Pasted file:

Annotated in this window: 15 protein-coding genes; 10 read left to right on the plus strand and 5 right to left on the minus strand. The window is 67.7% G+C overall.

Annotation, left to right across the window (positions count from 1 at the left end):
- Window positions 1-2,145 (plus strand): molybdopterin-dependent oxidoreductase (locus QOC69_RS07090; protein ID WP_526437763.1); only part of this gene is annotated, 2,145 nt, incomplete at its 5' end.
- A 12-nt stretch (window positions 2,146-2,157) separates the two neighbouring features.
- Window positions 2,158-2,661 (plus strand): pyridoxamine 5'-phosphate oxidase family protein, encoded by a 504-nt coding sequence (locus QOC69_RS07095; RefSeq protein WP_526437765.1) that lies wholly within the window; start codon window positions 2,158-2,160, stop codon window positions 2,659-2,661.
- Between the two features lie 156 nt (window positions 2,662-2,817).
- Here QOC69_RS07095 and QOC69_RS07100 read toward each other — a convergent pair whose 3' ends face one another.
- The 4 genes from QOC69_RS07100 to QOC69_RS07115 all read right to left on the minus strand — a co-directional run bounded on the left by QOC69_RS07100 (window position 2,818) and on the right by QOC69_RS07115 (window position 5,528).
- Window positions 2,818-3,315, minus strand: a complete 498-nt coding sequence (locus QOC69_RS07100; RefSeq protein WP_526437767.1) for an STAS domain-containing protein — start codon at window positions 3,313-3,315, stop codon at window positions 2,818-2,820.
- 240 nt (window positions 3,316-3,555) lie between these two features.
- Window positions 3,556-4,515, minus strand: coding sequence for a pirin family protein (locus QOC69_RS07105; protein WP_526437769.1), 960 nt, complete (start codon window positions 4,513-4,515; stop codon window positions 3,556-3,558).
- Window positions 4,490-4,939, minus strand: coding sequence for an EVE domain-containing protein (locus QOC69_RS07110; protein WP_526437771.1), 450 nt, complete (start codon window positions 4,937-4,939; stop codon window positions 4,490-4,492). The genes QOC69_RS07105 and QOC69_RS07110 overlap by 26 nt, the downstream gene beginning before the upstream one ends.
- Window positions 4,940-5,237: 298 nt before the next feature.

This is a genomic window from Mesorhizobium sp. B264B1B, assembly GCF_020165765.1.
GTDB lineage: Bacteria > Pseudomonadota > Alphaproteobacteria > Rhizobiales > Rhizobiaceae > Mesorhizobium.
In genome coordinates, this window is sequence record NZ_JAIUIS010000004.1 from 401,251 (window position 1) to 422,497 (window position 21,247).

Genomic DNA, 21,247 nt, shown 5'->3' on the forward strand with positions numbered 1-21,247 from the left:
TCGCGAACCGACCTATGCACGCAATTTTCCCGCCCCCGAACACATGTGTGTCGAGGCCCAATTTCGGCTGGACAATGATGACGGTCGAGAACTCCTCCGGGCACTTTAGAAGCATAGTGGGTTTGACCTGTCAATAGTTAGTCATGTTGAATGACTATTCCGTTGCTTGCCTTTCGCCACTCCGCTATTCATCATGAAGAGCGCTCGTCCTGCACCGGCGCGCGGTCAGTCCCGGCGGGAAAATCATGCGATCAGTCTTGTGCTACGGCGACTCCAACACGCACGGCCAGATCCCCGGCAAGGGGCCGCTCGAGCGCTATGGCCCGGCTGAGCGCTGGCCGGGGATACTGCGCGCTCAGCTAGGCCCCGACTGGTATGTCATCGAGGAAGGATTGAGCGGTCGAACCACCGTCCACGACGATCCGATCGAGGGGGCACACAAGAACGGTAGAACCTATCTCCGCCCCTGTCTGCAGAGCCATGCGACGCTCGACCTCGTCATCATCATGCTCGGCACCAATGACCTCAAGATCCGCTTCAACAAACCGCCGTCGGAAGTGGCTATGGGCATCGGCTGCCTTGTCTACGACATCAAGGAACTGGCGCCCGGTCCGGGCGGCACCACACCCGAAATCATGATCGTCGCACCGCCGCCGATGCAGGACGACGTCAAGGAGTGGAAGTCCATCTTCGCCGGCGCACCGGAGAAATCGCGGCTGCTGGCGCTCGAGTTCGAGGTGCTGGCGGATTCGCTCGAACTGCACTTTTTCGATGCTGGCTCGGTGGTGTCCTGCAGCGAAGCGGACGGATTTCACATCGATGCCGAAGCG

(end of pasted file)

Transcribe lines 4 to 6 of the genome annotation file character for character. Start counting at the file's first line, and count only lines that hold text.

- A 12-nt stretch (window positions 2,146-2,157) separates the two neighbouring features.
- Window positions 2,158-2,661 (plus strand): pyridoxamine 5'-phosphate oxidase family protein, encoded by a 504-nt coding sequence (locus QOC69_RS07095; RefSeq protein WP_526437765.1) that lies wholly within the window; start codon window positions 2,158-2,160, stop codon window positions 2,659-2,661.
- Between the two features lie 156 nt (window positions 2,662-2,817).